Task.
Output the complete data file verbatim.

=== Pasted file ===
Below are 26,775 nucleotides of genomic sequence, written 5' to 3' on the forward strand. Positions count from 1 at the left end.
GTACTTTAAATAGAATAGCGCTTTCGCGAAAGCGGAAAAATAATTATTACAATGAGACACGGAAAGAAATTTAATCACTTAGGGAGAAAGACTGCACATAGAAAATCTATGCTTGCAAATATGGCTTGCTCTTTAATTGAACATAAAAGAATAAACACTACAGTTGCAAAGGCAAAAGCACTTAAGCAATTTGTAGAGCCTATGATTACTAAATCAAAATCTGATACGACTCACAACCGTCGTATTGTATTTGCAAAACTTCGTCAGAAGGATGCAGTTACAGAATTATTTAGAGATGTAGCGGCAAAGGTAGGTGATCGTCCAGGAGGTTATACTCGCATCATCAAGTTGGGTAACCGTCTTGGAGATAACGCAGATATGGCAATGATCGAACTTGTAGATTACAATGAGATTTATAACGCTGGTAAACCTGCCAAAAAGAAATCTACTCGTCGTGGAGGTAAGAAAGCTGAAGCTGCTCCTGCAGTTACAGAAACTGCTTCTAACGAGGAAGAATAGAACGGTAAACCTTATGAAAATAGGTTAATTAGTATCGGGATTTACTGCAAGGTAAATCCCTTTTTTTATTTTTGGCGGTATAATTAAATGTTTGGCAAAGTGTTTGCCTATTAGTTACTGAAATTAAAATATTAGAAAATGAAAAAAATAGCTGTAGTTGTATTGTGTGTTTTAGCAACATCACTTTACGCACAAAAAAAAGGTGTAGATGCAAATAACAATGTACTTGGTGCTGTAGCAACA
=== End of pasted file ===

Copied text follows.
Below are 26,775 nucleotides of genomic sequence, written 5' to 3' on the forward strand. Positions count from 1 at the left end.
GTACTTTAAATAGAATAGCGCTTTCGCGAAAGCGGAAAAATAATTATTACAATGAGACACGGAAAGAAATTTAATCACTTAGGGAGAAAGACTGCACATAGAAAATCTATGCTTGCAAATATGGCTTGCTCTTTAATTGAACATAAAAGAATAAACACTACAGTTGCAAAGGCAAAAGCACTTAAGCAATTTGTAGAGCCTATGATTACTAAATCAAAATCTGATACGACTCACAACCGTCGTATTGTATTTGCAAAACTTCGTCAGAAGGATGCAGTTACAGAATTATTTAGAGATGTAGCGGCAAAGGTAGGTGATCGTCCAGGAGGTTATACTCGCATCATCAAGTTGGGTAACCGTCTTGGAGATAACGCAGATATGGCAATGATCGAACTTGTAGATTACAATGAGATTTATAACGCTGGTAAACCTGCCAAAAAGAAATCTACTCGTCGTGGAGGTAAGAAAGCTGAAGCTGCTCCTGCAGTTACAGAAACTGCTTCTAACGAGGAAGAATAGAACGGTAAACCTTATGAAAATAGGTTAATTAGTATCGGGATTTACTGCAAGGTAAATCCCTTTTTTTATTTTTGGCGGTATAATTAAATGTTTGGCAAAGTGTTTGCCTATTAGTTACTGAAATTAAAATATTAGAAAATGAAAAAAATAGCTGTAGTTGTATTGTGTGTTTTAGCAACATCACTTTACGCACAAAAAAAAGGTGTAGATGCAAATAACAATGTACTTGGTGCTGTAGCAACA